Figure 2: How design rules affect the determination of valid stitch candidates.

Figure 2: How design rules affect the determination of valid stitch candidates.

Even more complexity arises when the creation of a stitch introduces new separator requirements. Think of it as a “chicken and egg” problem—you need to know what separators exist to know where a stitch can go, but adding a stitch can introduce new separators. As shown in Figure 3, one stitch can exclude the validity of another stitch, or introduce color separation requirements between shapes that previously did not have color separation requirements.

 

Figure 3: How the insertion of stitches can introduce new separator constraints.

Figure 3: How the insertion of stitches can introduce new separator constraints.

Despite these immense complexities, it has been possible so far to produce automated tool functionality that captures and applies all of these rules to produce successful layer decompositions. However, capturing these rules in a tool requires the creation of specific syntax in the programming language for each rule type. Although it is easy for a user to modify specific aspects of a given rule type, and to add multiple versions of each rule type without affecting tool capability, new rule types require tool enhancement. The biggest problem with DP in the industry right now is the rapid rate of rule changes while new processes are in the early stages of development and process maturation. This rate of change delays the implementation of new rules into a PDK, because engineers must wait for the vendor to enhance the tool and release a new production version.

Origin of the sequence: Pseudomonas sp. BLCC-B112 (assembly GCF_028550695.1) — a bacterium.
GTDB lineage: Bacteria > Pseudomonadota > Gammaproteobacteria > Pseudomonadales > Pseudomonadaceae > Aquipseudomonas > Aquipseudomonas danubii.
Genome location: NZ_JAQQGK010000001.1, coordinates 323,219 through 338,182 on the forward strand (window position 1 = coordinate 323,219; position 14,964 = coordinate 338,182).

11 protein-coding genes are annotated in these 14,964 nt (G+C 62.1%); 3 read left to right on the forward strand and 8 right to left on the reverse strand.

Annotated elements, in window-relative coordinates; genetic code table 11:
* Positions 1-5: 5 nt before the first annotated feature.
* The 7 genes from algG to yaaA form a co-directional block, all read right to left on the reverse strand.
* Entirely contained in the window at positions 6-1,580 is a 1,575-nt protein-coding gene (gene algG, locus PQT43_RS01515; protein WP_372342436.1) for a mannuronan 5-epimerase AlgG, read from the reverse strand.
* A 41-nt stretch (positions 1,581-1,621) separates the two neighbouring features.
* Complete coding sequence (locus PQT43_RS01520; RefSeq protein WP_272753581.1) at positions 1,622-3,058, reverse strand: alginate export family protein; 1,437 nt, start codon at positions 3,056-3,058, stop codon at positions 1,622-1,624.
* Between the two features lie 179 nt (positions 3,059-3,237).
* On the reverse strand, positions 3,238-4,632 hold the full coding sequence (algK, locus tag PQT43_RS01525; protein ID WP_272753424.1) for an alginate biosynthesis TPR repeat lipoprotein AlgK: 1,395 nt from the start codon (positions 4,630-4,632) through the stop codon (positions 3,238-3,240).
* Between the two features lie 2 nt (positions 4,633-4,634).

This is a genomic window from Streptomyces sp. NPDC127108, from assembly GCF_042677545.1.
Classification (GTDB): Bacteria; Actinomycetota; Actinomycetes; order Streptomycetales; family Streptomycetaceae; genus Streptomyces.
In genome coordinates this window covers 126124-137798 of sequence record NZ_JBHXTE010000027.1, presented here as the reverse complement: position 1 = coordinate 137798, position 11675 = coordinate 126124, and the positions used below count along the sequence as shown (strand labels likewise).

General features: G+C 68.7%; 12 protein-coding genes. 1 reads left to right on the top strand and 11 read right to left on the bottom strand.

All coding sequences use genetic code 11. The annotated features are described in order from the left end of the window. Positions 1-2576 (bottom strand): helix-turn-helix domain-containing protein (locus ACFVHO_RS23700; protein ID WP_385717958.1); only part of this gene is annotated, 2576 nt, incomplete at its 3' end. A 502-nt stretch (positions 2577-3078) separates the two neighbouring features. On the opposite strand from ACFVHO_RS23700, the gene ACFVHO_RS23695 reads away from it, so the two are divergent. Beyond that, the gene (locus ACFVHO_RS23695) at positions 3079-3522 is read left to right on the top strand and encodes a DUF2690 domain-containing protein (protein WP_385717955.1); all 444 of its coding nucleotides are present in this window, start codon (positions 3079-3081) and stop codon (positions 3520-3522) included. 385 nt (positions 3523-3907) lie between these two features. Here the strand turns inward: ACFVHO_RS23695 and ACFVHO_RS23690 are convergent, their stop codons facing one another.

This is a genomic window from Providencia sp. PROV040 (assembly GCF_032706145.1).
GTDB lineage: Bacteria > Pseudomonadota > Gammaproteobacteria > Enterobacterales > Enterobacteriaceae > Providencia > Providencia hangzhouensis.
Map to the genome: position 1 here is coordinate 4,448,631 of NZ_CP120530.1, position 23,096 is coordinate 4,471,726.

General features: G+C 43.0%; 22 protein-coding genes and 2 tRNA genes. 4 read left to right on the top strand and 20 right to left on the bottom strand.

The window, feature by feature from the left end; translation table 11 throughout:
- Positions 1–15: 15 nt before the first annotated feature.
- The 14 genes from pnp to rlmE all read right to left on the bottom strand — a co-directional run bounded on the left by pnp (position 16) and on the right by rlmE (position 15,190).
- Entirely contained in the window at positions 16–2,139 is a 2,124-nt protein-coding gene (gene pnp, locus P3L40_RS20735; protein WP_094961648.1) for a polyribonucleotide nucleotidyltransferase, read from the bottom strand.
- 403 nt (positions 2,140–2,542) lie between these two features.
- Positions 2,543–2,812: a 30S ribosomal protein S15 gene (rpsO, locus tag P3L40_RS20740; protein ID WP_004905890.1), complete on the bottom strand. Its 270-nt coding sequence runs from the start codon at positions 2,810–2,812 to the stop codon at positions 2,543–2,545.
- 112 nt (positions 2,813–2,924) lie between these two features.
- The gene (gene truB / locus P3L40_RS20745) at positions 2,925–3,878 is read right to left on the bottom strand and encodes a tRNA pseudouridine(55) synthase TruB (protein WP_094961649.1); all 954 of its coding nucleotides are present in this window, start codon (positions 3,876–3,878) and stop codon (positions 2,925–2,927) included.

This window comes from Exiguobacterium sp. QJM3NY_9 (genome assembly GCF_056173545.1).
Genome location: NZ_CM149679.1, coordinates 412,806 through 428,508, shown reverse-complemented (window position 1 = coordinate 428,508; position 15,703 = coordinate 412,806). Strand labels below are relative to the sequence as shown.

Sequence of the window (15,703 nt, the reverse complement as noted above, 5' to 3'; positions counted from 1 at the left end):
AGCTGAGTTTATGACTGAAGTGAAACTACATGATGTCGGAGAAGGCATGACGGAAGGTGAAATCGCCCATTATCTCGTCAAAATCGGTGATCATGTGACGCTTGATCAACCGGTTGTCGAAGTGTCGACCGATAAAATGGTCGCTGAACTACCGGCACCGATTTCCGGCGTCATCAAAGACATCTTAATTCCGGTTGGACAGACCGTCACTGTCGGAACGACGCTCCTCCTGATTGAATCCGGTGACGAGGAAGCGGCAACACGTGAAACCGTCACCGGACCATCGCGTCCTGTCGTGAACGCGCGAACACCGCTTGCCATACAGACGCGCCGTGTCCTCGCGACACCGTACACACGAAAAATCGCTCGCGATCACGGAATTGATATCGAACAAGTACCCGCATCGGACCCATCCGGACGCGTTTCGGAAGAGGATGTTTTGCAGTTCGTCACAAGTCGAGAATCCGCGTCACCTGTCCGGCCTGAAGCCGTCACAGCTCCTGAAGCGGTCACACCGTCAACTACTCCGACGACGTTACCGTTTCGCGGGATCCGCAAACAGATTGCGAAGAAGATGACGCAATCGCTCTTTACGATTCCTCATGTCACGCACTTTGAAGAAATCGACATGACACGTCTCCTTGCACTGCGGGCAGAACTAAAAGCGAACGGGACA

For this reason, a new approach to implementing these capabilities in the tool is required, one that allows more flexibility. In a nutshell, the requirements for a good decomposition algorithm are:

  1. Capture all DRC rules (constraints) associated with the generation of a legal stitch;